…and the Fruit entity contains a list of fruit sold:


Now –and this is important – let’s say you have defined the entities in the model.json so that the Sales entity  has attributes Month, Product and Sales:


…and the Fruit entity has a single attribute called Fruit:


Because the Sales entity and the Fruit entity use different names for the attributes that contain the names of the fruit sold, when the two entities are loaded into Power BI no relationships are created between the two tables. There’s no way that Power BI can guess that there should be a relationship between the Product and Fruit columns based on these names.

However, if you add a relationship definition (as documented here) to the model.json file like so:


Then, when you load the two entities as tables in the same Power BI dataset, you get a relationship created automatically:


As far as I can see it does this by adding a key definition to the Sales table in a similar way to the way the Table.AddKeyM M function/Remove Duplicates transformation does, as I blogged here.

Now if we could add DAX calculations (calculated columns and especially measures) to the definition of the model.json file, so they were automatically created when entities were imported from a dataflow, that would be really cool. I don’t see why this would not be possible because you could store all kinds of useful information – such as the DAX for the calculations – in the metadata record of an M query (you can access this yourself using the Value.Metadata M function) loaded into a dataset, and the Power BI engine could read it when the table is loaded and create the calculations from this.

Attaching Manually-Created Common Data Model Folders In Power BI Dataflows

Most of the focus on Power BI dataflows so far has been on the use of Power Query Online to load data from external data sources. However, when you create a dataflow you also have the option to attach an existing Common Data Model (CDM) folder stored in Azure Data Lake Storage Gen2:


The documentation has some very detailed information on this subject: you can read how to configure Power BI to use your own Azure Data Lake Storage Gen2 account here, and you can read about how to attach an existing CDM folder here.

The interesting thing for me is that this means that any external service – whether it’s a Microsoft service, a third party service or something you build yourself – can output data into a folder in Azure Data Lake Storage Gen2, and so long as it’s in the right format you can expose this data as a dataflow in Power BI. So, I thought, why not create some data manually, put it in the cloud and see if I can get Power BI to attach it as a dataflow?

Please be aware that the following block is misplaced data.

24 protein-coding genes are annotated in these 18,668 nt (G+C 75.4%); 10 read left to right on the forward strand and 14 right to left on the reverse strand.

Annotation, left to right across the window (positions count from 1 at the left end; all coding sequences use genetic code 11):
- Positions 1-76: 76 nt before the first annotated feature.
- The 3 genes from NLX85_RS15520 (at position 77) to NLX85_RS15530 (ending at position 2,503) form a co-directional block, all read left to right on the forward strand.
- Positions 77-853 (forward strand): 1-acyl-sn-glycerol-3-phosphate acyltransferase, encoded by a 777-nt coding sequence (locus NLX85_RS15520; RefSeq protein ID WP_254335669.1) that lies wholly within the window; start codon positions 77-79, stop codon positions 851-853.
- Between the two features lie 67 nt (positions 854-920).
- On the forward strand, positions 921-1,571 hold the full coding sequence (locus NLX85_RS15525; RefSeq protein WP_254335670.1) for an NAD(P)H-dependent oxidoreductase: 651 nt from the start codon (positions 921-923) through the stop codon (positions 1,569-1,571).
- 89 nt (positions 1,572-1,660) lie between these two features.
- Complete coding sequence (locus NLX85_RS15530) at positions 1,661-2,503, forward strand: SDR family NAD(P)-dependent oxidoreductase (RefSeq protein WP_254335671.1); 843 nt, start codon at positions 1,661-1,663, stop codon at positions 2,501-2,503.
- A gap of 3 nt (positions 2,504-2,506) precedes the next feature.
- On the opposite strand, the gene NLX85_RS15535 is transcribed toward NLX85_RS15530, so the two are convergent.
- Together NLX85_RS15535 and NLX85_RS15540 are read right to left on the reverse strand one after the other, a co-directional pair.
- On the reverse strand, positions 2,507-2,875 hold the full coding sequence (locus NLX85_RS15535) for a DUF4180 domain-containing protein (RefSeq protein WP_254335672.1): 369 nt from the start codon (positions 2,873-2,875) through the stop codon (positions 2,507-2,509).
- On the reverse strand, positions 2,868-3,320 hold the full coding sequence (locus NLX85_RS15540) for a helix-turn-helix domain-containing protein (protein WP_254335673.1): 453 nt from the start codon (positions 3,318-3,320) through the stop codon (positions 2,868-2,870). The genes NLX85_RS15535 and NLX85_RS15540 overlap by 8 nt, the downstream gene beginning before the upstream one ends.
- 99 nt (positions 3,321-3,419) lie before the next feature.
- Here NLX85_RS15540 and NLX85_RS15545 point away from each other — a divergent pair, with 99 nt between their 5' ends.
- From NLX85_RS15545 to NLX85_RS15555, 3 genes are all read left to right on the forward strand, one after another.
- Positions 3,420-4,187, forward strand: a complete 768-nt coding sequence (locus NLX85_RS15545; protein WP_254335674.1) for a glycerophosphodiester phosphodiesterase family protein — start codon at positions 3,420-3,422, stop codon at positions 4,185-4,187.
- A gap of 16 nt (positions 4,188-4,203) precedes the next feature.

It turns out it isn’t too difficult to do, and what’s more when you look at the documentation for the Common Data Model and specifically the documentation for the format of the model.json file there are all kinds of interesting features to check out.

Consider the following folder containing three files, all created manually and uploaded to my Azure Data Lake Storage Gen2 account using Azure Storage Explorer:


The two csv files are pretty simple:



The model.json file, which contains the metadata for the dataflow, is also not that complicated:


This model.json file describes a single entity called Sales with three columns: Month, Product and Sales. It also specifies that the data for this entity is stored in two partitions and these partitions are linked to the two csv files above (I’m pretty sure this is how incremental refresh is handled in dataflows too). I like the idea of another application being able to save new csv files to a folder and, after updating the model.json file to add a new partition, this data being appended onto the table of data returned by the entity.

It took a few goes to attach the folder to a dataflow, mostly because when it fails the error messages (at least at the time of writing) are completely unhelpful. Two things I ran into are:

  • Any spaces in folder or file paths need to be url encoded, ie replaced with %20
  • You really do need to grant permissions on the folder to the Power BI users who are going to access the dataflow. RTFM.

After that, the dataflow is visible in the Power BI service:


…and the data from the Sales entity can be loaded into your dataset in Power BI Desktop:



As I said, there’s more for me to research here. For example, looking in the documentation, you can create two types of entities – Local and Referenced (are the latter the same as Linked Entities?) – and you can also define relationships between entities (do these become relationships between tables in Power BI?). I think this opens up a lot of new possibilities for close integration between Power BI and other services!